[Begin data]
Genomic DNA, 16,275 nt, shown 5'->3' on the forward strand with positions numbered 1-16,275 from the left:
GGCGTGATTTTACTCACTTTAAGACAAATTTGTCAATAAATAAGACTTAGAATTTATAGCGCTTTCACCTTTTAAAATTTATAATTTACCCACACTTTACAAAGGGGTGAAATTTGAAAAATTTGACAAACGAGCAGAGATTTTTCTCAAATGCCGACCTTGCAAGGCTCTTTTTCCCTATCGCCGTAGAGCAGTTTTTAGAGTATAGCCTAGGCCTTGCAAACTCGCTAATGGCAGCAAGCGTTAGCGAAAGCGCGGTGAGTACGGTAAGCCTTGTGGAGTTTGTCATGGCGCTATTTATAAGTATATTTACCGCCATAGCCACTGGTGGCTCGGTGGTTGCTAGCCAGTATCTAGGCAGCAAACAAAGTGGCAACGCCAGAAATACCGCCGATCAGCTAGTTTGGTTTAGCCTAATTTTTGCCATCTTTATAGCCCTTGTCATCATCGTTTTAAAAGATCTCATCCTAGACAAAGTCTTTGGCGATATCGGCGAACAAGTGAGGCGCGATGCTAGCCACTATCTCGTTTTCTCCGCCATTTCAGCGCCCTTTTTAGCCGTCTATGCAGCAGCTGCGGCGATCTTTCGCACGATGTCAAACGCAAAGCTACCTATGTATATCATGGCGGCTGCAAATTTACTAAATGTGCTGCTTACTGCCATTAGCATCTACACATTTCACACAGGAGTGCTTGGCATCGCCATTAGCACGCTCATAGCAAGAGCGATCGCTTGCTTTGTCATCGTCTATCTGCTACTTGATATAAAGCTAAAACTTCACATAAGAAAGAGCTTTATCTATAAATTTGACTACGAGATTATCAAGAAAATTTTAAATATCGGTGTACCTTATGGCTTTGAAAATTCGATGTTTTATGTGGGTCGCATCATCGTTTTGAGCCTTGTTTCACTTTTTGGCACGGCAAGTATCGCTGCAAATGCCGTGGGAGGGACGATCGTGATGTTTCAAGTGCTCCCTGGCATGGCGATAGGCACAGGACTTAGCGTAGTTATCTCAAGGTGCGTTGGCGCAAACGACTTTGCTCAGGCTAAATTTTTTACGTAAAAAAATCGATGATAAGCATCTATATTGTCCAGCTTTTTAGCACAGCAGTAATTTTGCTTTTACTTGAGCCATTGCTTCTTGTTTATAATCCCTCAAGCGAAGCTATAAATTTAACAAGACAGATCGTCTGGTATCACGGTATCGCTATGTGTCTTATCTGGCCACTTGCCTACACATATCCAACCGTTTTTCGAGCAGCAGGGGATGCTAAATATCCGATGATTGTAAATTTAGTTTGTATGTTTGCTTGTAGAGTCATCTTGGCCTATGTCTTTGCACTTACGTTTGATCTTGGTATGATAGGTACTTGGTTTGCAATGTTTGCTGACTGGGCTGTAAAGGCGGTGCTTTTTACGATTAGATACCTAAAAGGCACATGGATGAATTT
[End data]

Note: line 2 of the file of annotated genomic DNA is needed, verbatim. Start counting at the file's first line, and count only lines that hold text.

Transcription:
GGCGTGATTTTACTCACTTTAAGACAAATTTGTCAATAAATAAGACTTAGAATTTATAGCGCTTTCACCTTTTAAAATTTATAATTTACCCACACTTTACAAAGGGGTGAAATTTGAAAAATTTGACAAACGAGCAGAGATTTTTCTCAAATGCCGACCTTGCAAGGCTCTTTTTCCCTATCGCCGTAGAGCAGTTTTTAGAGTATAGCCTAGGCCTTGCAAACTCGCTAATGGCAGCAAGCGTTAGCGAAAGCGCGGTGAGTACGGTAAGCCTTGTGGAGTTTGTCATGGCGCTATTTATAAGTATATTTACCGCCATAGCCACTGGTGGCTCGGTGGTTGCTAGCCAGTATCTAGGCAGCAAACAAAGTGGCAACGCCAGAAATACCGCCGATCAGCTAGTTTGGTTTAGCCTAATTTTTGCCATCTTTATAGCCCTTGTCATCATCGTTTTAAAAGATCTCATCCTAGACAAAGTCTTTGGCGATATCGGCGAACAAGTGAGGCGCGATGCTAGCCACTATCTCGTTTTCTCCGCCATTTCAGCGCCCTTTTTAGCCGTCTATGCAGCAGCTGCGGCGATCTTTCGCACGATGTCAAACGCAAAGCTACCTATGTATATCATGGCGGCTGCAAATTTACTAAATGTGCTGCTTACTGCCATTAGCATCTACACATTTCACACAGGAGTGCTTGGCATCGCCATTAGCACGCTCATAGCAAGAGCGATCGCTTGCTTTGTCATCGTCTATCTGCTACTTGATATAAAGCTAAAACTTCACATAAGAAAGAGCTTTATCTATAAATTTGACTACGAGATTATCAAGAAAATTTTAAATATCGGTGTACCTTATGGCTTTGAAAATTCGATGTTTTATGTGGGTCGCATCATCGTTTTGAGCCTTGTTTCACTTTTTGGCACGGCAAGTATCGCTGCAAATGCCGTGGGAGGGACGATCGTGATGTTTCAAGTGCTCCCTGGCATGGCGATAGGCACAGGACTTAGCGTAGTTATCTCAAGGTGCGTTGGCGCAAACGACTTTGCTCAGGCTAAATTTTTTACGTAAAAAAATCGATGATAAGCATCTATATTGTCCAGCTTTTTAGCACAGCAGTAATTTTGCTTTTACTTGAGCCATTGCTTCTTGTTTATAATCCCTCAAGCGAAGCTATAAATTTAACAAGACAGATCGTCTGGTATCACGGTATCGCTATGTGTCTTATCTGGCCACTTGCCTACACATATCCAACCGTTTTTCGAGCAGCAGGGGATGCTAAATATCCGATGATTGTAAATTTAGTTTGTATGTTTGCTTGTAGAGTCATCTTGGCCTATGTCTTTGCACTTACGTTTGATCTTGGTATGATAGGTACTTGGTTTGCAATGTTTGCTGACTGGGCTGTAAAGGCGGTGCTTTTTACGATTAGATACCTAAAAGGCACATGGATGAATTT